Monthly Archives: March 2014

Some Fun with Stewart Francis’s Puns

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In my formative years, I don’t recall any elementary school teachers sharing some mathematical puns with us. I suppose that the arithmetic of yesteryear was often taught in the most uninteresting way by many who probably didn’t look forward to teaching it to a bunch of noisy kids.

Recently, while reading Stewart Francis’s Pun direction: Over 500 of his greatest gags…and four crap ones!,  I came across a number of numerical puns that might even be appreciated by some nerdy seven-year-olds. Stewart Francis is considered to be the best Canadian comedian from Southern Ontario. Here are two dozen odd math-related puns I’ve stolen from his punny book. Hope you enjoy them!

The number of twins being born has doubled.

They also stole my calculator,
which doesn’t add up.

Four out of ten people are used in surveys. Six are not.

Crime in lifts is on the rise.

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I recently overcame my fear of calculators
It was a twelve-step progra
m.

Women are attracted to foreign men. I’ve heard that at least uno, dos, tres times.

All seventeen of my doctors say I have an addictive personality.

There’s a slim chance my sister’s anorexic.

Truthfully, we met at a chess match, where she made the first move.

Is my wife dissatisfied with my body? A tiny part of me says yes.

I read that ten out of two people are dyslexic.

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From: wherethepunis.com

They now have a website for stutterers, it’s
wwwdotwwwdotwwwdotwwwdotdotdot.

I have mixed race parents, my father prefers the 100 metres.

I’m the youngest of three, my parents are both older.

Clichés are a dime a dozen.

I’m an underachiever 24-6.

I used to recycle calendars.
Those were the days.

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I’ve learned two things in life.
The second, is to never cut corners.

‘Any man who lives his life in accordance to a book is a fool.’
Luke 317

I can say ‘No one likes a show off’ in forty-three languages.

I was once late because of
high-fiving a centipede.

Of the twenty-seven
students in my maths class,
I was the only one who failed.
What are the odds of that, one
in a million?

I’ve met some cynical people
in my twenty-eight years.

I was good at history.
Wait a minute, no, no I wasn’t.

I was terrible at school. I failed
maths so many times, I can’t even
count.

Reference
Francis, S. (2913). Pun direction: Over 500 of his greatest gags…and four crap ones! London: Headline Publishing Group.

© Yan Kow Cheong, March 19, 2014.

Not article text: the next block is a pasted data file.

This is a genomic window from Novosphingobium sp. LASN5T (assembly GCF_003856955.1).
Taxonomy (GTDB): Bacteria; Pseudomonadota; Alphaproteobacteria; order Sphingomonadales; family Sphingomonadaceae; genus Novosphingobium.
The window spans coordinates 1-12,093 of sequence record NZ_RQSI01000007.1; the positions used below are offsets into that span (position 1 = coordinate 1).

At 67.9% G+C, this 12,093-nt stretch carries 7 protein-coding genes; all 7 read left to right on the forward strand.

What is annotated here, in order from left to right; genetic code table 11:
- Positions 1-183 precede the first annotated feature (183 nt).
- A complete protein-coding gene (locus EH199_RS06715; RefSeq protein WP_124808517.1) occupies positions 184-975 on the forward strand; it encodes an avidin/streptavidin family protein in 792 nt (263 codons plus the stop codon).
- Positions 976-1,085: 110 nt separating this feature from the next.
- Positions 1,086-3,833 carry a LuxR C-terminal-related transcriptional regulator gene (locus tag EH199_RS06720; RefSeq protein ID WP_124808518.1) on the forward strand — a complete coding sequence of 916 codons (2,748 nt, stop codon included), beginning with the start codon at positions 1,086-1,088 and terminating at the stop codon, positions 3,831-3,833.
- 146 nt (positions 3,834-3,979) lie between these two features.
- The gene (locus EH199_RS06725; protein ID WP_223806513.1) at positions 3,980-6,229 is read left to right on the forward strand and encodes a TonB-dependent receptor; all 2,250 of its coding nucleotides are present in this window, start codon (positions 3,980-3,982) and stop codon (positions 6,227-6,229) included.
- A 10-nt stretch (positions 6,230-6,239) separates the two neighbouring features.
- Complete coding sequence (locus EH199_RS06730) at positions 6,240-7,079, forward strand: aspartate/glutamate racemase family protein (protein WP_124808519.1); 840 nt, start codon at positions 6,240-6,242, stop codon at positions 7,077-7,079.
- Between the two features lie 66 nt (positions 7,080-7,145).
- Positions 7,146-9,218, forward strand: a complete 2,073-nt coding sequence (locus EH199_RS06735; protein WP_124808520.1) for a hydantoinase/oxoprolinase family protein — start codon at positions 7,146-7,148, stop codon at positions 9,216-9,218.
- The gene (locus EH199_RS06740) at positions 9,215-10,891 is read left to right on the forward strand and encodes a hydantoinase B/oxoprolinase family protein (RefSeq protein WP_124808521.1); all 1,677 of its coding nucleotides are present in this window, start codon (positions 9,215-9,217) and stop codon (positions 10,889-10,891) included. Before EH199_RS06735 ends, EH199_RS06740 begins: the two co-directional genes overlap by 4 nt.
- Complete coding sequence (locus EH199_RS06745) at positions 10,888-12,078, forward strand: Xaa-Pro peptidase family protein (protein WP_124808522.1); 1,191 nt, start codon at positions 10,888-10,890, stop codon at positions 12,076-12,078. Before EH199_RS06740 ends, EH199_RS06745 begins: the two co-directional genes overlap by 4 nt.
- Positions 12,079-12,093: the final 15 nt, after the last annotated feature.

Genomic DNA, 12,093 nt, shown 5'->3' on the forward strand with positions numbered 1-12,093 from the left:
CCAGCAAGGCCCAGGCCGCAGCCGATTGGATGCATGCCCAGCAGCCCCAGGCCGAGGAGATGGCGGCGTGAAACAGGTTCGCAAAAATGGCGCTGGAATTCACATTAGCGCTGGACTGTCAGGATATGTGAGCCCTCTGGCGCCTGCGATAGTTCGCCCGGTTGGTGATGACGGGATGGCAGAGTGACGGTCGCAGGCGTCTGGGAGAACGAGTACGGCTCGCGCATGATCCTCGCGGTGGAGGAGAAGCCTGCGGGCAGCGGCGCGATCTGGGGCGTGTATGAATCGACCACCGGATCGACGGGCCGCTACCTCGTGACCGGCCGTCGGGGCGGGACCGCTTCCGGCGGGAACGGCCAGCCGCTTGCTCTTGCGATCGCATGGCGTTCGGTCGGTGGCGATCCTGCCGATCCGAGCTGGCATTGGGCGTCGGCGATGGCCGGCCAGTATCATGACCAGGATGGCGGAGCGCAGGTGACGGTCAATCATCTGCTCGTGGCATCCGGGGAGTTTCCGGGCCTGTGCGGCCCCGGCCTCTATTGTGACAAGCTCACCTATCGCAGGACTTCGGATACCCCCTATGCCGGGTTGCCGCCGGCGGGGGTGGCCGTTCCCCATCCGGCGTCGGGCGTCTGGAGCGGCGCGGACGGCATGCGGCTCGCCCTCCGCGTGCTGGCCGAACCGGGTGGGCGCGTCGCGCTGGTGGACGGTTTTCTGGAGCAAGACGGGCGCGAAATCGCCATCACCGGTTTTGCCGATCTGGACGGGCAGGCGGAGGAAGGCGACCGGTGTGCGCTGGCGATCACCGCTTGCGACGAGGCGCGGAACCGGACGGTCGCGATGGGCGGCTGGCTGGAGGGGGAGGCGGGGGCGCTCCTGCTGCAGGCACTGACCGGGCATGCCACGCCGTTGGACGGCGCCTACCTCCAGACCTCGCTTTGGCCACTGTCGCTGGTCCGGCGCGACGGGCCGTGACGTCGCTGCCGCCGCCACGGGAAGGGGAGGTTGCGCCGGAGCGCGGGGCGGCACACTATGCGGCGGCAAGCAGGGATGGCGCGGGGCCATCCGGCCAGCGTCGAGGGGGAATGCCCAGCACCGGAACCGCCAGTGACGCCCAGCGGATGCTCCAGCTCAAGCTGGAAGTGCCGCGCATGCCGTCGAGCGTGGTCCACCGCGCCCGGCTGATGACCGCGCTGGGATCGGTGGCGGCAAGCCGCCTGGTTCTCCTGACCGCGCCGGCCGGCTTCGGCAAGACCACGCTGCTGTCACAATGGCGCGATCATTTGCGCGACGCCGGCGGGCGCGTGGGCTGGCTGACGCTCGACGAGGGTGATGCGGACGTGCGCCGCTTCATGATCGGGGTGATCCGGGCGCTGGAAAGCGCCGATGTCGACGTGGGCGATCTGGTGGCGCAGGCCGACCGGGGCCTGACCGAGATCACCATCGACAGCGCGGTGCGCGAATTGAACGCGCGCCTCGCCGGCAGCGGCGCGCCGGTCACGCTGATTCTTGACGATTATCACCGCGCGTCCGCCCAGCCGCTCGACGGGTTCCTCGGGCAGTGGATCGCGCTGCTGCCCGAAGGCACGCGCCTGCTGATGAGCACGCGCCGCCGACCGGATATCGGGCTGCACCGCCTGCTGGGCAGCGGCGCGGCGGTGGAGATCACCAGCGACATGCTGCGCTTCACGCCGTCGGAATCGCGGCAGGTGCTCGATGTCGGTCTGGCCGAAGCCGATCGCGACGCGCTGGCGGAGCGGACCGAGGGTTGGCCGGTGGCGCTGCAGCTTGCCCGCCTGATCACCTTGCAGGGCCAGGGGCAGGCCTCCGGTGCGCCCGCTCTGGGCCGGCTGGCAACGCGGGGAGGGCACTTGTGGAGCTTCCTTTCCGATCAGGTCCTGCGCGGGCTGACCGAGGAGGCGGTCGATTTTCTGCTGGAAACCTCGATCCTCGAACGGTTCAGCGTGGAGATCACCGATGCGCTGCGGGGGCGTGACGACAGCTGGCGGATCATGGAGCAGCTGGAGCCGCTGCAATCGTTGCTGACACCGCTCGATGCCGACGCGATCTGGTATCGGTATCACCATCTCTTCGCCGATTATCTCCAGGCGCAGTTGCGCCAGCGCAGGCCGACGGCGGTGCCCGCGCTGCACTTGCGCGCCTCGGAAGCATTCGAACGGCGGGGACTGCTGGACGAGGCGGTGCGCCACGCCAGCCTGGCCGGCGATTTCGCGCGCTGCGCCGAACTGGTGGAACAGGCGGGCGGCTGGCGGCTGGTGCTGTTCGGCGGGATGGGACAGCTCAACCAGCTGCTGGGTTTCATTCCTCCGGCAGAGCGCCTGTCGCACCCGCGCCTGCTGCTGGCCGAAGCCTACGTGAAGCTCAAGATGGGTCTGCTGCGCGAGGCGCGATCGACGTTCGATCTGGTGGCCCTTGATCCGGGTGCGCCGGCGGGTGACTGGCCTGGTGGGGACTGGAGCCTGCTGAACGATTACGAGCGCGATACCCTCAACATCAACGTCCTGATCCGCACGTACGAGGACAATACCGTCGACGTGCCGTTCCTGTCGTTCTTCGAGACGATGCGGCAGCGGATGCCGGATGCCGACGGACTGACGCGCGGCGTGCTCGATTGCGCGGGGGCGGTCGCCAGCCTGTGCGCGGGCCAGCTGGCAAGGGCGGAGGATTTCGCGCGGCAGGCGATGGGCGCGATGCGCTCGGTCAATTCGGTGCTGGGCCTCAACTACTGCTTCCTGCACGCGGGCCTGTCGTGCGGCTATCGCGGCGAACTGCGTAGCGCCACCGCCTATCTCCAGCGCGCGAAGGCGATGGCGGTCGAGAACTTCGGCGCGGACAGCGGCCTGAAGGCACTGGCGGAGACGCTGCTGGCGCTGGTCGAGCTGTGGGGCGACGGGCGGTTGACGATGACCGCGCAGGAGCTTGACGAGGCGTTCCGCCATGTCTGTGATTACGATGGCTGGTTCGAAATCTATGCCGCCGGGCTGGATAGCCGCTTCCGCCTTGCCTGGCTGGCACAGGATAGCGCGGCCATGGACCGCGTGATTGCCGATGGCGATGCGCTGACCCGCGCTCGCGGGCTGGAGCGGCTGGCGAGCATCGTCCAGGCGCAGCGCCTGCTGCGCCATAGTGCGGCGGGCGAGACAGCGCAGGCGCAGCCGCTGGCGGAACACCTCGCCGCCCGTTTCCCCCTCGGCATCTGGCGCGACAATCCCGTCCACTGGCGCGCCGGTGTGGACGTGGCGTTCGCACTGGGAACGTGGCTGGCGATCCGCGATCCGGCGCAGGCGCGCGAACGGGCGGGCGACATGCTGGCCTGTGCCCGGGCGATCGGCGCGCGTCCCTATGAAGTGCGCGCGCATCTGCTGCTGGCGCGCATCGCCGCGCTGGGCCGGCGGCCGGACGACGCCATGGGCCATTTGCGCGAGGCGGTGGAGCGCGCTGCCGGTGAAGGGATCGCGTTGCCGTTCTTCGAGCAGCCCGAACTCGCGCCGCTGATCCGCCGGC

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A Grade 5 Bicycles-and-Tricycles Problem

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In an earlier post, I shared about the following chickens-and-rabbits problem.

There are 100 chickens and rabbits altogether. The chickens have 80 more legs than the rabbits. How many chickens and how many rabbits are there?

Other than using a guess-and-guess strategy and an algebraic method, both of which offering little pedagogical or creative insight, let me repeat below one of the two intuitive methods I discussed then.

Since the chickens have 80 more legs than the rabbits, this represents 80 ÷ 2 = 40 chickens.

Among the remaining (100 – 40) = 60 chickens and rabbits, the number of chicken legs must be equal to the number of rabbit legs.

Since a rabbit has twice as many legs as a chicken, the number of chickens must be twice the number of rabbits in order for the total number of legs to be equal.

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From the model drawing,

3 units = 100 − 40 = 60
1 unit = 60 ÷ 3 = 20

Number of rabbits = 1 unit = 20
Number of chickens = 2 units + 40 = 2 × 20 + 40 = 80

The Bicycles-and-Tricycles Problem

Again, if we decided to ban any trial-and-error or algebraic method, how would you apply the intuitive method discussed above to solve a similar word problem on bicycles and tricycles?

There are 60 bicycles and tricycles altogether. The bicycles have 35 more wheels than the tricycles. How many bicycles and tricycles are there?

Go ahead and give it a try. What do you discover? Do you make any headway? In solving the bicycles-and-tricycles question, I find that there are no fewer of half a dozen methods or strategies, which could be introduced to elementary school students, three of which lend themselves easily to the model, or bar, method, excluding the Sakamoto method.

© Yan Kow Cheong, March 4, 2014.